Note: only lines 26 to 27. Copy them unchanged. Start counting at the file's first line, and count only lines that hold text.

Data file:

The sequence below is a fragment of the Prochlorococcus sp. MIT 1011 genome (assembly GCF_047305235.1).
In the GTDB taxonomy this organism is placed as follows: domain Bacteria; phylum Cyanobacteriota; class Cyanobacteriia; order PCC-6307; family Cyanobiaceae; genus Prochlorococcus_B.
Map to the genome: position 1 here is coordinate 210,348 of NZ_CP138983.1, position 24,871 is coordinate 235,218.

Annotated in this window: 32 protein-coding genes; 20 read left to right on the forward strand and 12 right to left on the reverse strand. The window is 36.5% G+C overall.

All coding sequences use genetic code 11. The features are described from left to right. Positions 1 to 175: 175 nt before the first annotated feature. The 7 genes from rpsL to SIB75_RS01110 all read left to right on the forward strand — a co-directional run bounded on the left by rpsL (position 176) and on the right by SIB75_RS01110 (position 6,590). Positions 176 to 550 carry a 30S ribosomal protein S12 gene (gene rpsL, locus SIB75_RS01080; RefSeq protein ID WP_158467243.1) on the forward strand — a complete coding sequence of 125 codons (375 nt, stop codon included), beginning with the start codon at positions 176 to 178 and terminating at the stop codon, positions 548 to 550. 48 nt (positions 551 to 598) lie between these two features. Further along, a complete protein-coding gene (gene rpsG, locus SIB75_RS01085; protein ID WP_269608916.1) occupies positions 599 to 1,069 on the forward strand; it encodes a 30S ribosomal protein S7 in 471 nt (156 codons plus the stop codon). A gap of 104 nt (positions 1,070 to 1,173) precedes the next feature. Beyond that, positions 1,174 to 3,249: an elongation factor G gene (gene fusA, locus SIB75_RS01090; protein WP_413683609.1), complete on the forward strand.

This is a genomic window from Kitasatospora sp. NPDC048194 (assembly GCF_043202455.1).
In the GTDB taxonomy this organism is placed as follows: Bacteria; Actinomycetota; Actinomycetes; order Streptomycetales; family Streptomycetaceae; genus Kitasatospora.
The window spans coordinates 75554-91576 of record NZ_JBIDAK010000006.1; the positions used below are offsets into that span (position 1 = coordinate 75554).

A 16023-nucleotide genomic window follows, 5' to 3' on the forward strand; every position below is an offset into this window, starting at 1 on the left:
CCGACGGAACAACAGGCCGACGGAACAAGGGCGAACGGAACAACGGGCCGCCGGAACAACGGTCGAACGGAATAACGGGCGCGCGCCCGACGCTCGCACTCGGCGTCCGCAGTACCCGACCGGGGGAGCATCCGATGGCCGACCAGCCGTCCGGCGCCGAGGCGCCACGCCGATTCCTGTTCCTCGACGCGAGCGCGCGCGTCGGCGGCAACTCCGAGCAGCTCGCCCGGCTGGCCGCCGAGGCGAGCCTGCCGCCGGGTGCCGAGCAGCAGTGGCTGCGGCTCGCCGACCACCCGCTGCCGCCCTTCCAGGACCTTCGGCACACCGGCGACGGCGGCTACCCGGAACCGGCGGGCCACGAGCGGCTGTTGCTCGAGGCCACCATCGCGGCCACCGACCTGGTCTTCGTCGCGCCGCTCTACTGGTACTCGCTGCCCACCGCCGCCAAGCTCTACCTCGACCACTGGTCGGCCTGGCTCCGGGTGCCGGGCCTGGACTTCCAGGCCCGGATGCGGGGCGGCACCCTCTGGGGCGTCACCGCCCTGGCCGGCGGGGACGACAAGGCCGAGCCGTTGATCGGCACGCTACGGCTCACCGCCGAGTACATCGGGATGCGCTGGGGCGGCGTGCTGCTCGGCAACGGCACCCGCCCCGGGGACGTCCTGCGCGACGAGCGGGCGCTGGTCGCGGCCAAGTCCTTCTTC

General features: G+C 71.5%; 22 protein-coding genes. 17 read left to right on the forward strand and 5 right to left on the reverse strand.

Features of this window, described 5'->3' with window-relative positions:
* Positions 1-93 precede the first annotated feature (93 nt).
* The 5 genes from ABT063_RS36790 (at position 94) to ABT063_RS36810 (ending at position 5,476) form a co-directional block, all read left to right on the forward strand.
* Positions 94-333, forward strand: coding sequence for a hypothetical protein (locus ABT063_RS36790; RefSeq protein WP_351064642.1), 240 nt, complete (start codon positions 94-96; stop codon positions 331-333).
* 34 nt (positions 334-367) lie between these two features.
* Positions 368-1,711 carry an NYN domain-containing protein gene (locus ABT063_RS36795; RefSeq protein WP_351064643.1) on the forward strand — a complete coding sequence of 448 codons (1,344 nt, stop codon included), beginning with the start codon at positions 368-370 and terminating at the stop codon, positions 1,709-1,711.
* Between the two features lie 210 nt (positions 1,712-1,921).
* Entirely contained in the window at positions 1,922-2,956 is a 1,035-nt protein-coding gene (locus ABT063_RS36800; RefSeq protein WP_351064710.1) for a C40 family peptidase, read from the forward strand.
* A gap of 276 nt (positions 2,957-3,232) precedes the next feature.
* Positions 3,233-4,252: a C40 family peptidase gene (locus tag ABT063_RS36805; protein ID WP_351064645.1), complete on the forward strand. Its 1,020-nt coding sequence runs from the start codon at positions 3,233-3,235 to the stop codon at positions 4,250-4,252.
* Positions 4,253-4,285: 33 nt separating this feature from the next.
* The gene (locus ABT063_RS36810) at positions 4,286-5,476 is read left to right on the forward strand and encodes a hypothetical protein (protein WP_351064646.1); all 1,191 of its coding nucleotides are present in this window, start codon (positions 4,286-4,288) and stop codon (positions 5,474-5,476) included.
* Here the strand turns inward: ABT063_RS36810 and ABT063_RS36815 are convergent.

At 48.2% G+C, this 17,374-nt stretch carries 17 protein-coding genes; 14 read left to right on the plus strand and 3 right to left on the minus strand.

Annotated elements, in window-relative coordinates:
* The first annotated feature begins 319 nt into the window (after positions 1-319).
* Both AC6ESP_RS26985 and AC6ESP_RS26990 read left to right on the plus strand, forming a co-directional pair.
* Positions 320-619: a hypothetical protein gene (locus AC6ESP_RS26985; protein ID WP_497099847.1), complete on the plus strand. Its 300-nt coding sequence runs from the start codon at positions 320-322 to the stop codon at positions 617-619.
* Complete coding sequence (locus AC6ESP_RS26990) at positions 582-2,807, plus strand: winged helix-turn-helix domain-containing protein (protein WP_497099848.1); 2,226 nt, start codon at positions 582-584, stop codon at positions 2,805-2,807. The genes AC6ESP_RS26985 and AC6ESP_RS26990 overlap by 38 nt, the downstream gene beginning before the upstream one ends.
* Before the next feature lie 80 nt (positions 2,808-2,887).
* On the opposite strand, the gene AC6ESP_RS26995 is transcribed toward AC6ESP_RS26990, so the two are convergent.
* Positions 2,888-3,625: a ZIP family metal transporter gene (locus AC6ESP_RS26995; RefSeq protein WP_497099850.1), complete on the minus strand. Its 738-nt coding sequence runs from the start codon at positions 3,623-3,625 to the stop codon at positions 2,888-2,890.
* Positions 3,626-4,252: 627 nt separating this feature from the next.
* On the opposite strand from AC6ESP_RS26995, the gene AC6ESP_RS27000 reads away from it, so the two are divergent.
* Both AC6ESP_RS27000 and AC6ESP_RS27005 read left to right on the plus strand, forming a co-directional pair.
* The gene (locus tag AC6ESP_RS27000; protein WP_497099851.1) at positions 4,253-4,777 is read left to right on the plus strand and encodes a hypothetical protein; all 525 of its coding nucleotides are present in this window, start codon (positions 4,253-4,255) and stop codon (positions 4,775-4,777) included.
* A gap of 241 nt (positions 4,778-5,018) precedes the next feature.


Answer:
Annotated elements, in window-relative coordinates:
* The first annotated feature begins 319 nt into the window (after positions 1-319).